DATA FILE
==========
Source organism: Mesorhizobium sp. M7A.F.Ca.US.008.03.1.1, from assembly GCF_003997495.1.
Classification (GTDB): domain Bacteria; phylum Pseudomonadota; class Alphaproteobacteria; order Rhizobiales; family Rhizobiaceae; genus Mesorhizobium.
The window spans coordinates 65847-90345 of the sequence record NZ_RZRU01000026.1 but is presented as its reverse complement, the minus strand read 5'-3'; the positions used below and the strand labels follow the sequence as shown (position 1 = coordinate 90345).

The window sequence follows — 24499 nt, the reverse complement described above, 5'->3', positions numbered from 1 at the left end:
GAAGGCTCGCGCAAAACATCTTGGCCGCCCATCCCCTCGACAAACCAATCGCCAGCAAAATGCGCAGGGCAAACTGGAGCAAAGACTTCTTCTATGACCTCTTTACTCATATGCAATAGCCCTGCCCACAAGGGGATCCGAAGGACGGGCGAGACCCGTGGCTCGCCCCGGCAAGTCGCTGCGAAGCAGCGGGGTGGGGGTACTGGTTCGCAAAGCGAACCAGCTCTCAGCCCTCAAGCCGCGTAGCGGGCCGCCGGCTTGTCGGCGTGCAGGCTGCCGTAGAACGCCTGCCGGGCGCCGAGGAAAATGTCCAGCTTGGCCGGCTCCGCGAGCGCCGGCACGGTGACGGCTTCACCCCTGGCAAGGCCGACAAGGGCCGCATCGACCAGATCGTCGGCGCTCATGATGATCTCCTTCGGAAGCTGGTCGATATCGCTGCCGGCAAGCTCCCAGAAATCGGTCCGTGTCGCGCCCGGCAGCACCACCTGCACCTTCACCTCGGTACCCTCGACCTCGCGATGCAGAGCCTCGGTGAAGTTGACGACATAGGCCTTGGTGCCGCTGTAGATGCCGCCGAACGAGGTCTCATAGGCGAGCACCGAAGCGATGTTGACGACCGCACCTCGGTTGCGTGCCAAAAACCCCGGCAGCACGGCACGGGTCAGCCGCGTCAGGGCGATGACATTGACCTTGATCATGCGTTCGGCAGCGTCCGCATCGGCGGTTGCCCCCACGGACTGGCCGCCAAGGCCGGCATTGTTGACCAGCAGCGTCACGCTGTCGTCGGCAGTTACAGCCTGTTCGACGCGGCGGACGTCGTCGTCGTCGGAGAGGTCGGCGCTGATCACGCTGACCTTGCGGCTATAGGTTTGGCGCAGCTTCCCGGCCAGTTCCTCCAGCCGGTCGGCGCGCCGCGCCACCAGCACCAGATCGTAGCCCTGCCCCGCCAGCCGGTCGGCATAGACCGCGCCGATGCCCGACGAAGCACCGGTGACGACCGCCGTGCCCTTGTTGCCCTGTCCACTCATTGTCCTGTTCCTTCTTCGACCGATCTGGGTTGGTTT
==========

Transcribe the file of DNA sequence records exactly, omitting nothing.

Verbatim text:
Source organism: Mesorhizobium sp. M7A.F.Ca.US.008.03.1.1, from assembly GCF_003997495.1.
Classification (GTDB): domain Bacteria; phylum Pseudomonadota; class Alphaproteobacteria; order Rhizobiales; family Rhizobiaceae; genus Mesorhizobium.
The window spans coordinates 65847-90345 of the sequence record NZ_RZRU01000026.1 but is presented as its reverse complement, the minus strand read 5'-3'; the positions used below and the strand labels follow the sequence as shown (position 1 = coordinate 90345).

The window sequence follows — 24499 nt, the reverse complement described above, 5'->3', positions numbered from 1 at the left end:
GAAGGCTCGCGCAAAACATCTTGGCCGCCCATCCCCTCGACAAACCAATCGCCAGCAAAATGCGCAGGGCAAACTGGAGCAAAGACTTCTTCTATGACCTCTTTACTCATATGCAATAGCCCTGCCCACAAGGGGATCCGAAGGACGGGCGAGACCCGTGGCTCGCCCCGGCAAGTCGCTGCGAAGCAGCGGGGTGGGGGTACTGGTTCGCAAAGCGAACCAGCTCTCAGCCCTCAAGCCGCGTAGCGGGCCGCCGGCTTGTCGGCGTGCAGGCTGCCGTAGAACGCCTGCCGGGCGCCGAGGAAAATGTCCAGCTTGGCCGGCTCCGCGAGCGCCGGCACGGTGACGGCTTCACCCCTGGCAAGGCCGACAAGGGCCGCATCGACCAGATCGTCGGCGCTCATGATGATCTCCTTCGGAAGCTGGTCGATATCGCTGCCGGCAAGCTCCCAGAAATCGGTCCGTGTCGCGCCCGGCAGCACCACCTGCACCTTCACCTCGGTACCCTCGACCTCGCGATGCAGAGCCTCGGTGAAGTTGACGACATAGGCCTTGGTGCCGCTGTAGATGCCGCCGAACGAGGTCTCATAGGCGAGCACCGAAGCGATGTTGACGACCGCACCTCGGTTGCGTGCCAAAAACCCCGGCAGCACGGCACGGGTCAGCCGCGTCAGGGCGATGACATTGACCTTGATCATGCGTTCGGCAGCGTCCGCATCGGCGGTTGCCCCCACGGACTGGCCGCCAAGGCCGGCATTGTTGACCAGCAGCGTCACGCTGTCGTCGGCAGTTACAGCCTGTTCGACGCGGCGGACGTCGTCGTCGTCGGAGAGGTCGGCGCTGATCACGCTGACCTTGCGGCTATAGGTTTGGCGCAGCTTCCCGGCCAGTTCCTCCAGCCGGTCGGCGCGCCGCGCCACCAGCACCAGATCGTAGCCCTGCCCCGCCAGCCGGTCGGCATAGACCGCGCCGATGCCCGACGAAGCACCGGTGACGACCGCCGTGCCCTTGTTGCCCTGTCCACTCATTGTCCTGTTCCTTCTTCGACCGATCTGGGTTGGTTT